Birders might recognize the name "Kerlinger" -- as in Paul Kerlinger, author and former director of New Jersey Audubon Society's Cape May Bird Observatory.

A little levity

Want to peek into the sex life of birds and consider the parallels to humans? A 2003 book called A Tiger in the Bedroom: Lessons from Mother Nature's Sex Shop provides a window -- and some chuckles during long workdays. Written by Katherine Gould, the book includes a bibliography of sources to reassure readers that Gould didn't make up the info.

For instance, Chapter 8 -- Exhibitionist Flamingos or Transvestites, hermaphrodites and other alternative lifestyles -- includes this revelation:

Three, or four, or six is company
If you want to keep more than one mate, the important thing to remember is to treat everyone equally. The Galapagos hawk is an excellent example of this. The female Galapagos hawk lives with two (or three or four or five) males. She is careful not to play favorites. Whenever she does the rumpy-bumpy with one male, she does it with all of them.

Monday, June 11, 2007

Two more Peregrines in Cleveland

Erie and Treasure -- this year's Peregrine Falcon fledglings from the 12th-floor nest on Cleveland's Terminal Tower on Huron Road -- have learned to fly amid the city's skyscrapers! To see updates about their parents, SW and Buckeye, during the nesting season, click on Raptors in the City.

Photo courtesy of Scott Wright

It's photo contest time...

which means that the blog will feature examples of what not to do. For last year's tips and outtakes, look in the right-hand column of the homepage for the "Annual photo contest" section.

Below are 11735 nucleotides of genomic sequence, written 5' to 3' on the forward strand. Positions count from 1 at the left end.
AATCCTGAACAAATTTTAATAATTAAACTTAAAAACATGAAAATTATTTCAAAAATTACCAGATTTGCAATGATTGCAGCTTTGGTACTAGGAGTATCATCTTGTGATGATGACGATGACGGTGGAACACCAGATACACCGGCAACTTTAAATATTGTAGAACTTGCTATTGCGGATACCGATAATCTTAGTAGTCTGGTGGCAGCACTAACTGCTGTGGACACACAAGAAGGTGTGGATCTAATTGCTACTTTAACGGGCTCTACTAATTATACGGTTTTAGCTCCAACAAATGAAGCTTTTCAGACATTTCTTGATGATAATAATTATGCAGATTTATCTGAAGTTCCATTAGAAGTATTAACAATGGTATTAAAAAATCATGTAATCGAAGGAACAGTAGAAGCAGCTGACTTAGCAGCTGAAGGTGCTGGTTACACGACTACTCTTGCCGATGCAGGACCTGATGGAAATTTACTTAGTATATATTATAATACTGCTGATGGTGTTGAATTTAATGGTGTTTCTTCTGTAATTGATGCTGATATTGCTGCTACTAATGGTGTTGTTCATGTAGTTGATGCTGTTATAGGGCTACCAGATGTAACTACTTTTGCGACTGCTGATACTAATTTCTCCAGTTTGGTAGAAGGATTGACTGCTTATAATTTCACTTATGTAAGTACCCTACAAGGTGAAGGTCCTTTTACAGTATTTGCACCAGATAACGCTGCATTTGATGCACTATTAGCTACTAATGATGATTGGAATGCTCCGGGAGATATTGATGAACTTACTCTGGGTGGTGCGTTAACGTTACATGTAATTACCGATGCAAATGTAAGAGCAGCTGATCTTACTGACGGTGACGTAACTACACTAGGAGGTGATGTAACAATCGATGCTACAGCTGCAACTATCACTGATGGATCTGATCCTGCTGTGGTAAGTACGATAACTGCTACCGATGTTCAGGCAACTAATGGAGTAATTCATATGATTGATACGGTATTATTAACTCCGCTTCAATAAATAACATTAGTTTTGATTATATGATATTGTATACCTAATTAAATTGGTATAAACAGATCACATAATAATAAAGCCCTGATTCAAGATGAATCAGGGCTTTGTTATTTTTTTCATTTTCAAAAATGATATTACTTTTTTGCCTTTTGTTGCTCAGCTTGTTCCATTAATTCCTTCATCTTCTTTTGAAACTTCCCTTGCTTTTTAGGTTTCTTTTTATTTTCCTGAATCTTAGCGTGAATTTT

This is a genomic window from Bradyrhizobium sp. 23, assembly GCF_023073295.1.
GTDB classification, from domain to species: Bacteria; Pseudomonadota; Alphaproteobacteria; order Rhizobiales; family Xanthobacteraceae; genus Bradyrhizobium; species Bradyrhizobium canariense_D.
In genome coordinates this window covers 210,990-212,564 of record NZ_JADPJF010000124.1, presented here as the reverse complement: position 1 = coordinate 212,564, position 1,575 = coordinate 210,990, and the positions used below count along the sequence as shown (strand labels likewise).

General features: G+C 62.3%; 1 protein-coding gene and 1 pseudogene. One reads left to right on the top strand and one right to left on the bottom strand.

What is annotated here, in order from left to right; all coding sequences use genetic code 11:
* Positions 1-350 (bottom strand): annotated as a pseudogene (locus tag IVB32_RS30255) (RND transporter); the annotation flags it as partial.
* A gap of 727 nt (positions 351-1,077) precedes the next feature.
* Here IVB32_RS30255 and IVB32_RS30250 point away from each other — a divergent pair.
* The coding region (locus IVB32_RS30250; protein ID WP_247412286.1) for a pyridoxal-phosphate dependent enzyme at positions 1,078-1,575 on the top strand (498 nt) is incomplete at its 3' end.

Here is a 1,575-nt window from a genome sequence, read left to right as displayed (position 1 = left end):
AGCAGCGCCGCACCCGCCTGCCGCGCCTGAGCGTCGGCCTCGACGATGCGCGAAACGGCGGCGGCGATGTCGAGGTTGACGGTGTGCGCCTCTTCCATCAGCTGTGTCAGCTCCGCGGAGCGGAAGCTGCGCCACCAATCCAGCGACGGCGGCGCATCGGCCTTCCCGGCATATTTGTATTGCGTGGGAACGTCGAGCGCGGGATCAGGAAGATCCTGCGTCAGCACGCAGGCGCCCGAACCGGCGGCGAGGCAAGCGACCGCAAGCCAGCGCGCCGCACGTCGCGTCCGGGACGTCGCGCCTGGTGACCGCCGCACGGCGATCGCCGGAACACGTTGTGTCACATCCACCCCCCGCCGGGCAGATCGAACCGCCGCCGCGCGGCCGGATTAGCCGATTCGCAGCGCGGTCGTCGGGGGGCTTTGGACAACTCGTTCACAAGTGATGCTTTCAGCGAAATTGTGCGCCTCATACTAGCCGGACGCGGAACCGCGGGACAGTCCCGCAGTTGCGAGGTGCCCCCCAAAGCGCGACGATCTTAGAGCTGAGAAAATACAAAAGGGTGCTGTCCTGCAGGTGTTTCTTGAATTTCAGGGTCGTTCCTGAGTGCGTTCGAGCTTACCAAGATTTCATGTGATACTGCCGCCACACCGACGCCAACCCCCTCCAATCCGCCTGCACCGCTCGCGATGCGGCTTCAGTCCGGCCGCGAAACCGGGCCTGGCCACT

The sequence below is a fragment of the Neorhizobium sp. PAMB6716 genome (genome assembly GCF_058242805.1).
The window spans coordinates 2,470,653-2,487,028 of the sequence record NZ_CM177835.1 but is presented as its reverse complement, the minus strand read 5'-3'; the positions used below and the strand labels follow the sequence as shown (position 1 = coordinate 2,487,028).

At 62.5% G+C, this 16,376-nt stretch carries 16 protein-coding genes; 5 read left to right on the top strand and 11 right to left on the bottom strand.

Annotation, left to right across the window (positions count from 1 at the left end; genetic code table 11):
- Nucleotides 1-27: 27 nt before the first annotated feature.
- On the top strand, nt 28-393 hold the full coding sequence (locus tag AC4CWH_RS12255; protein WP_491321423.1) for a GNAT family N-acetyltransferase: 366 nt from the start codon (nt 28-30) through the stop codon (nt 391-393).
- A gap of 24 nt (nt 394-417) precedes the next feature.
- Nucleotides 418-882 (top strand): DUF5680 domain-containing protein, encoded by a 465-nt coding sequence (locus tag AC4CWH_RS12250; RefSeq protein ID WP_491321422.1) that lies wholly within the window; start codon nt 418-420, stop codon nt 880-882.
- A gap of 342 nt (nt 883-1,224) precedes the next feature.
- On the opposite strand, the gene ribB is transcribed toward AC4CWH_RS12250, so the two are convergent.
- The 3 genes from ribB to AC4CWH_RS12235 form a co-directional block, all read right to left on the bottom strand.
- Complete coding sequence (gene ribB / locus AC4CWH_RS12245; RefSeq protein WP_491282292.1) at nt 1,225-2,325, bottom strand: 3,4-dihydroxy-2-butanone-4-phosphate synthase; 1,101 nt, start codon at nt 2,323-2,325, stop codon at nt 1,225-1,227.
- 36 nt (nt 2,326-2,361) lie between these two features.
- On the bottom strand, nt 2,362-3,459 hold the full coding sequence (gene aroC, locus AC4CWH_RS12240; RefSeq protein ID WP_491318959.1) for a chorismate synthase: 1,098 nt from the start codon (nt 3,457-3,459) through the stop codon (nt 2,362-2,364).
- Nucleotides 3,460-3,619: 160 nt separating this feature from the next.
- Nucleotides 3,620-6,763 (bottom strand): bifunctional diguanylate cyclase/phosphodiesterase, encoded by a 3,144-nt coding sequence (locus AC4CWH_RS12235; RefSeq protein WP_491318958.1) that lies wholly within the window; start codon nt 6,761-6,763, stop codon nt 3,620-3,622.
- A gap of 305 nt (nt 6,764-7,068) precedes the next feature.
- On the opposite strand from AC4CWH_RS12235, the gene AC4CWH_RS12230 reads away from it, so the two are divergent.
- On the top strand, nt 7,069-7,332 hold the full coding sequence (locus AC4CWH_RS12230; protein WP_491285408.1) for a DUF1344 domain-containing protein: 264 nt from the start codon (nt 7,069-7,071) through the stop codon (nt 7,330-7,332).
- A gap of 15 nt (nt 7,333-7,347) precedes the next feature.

The 16 winning images will appear in the September/October issue. To find those 16, I need to evaluate almost 30 crates of entries. Many thanks to all the participants!

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Friday, June 08, 2007

A little levity

Want to peek into the sex life of birds and consider the parallels to humans? A 2003 book called A Tiger in the Bedroom: Lessons from Mother Nature's Sex Shop provides a window -- and some chuckles during long workdays. Written by Katherine Gould, the book includes a bibliography of sources to reassure readers that Gould didn't make up the info.

For instance, Chapter 4 -- The Dolphin's Naughty Bits or Disturbing behaviors -- includes this tidbit:

Welcome the neighbors
Purple martins are popular birds for backyard birdhouses. It's fun to watch the cute little ocuples building their nests and raising their chicks, especially in those birdhouses with lots of little rooms.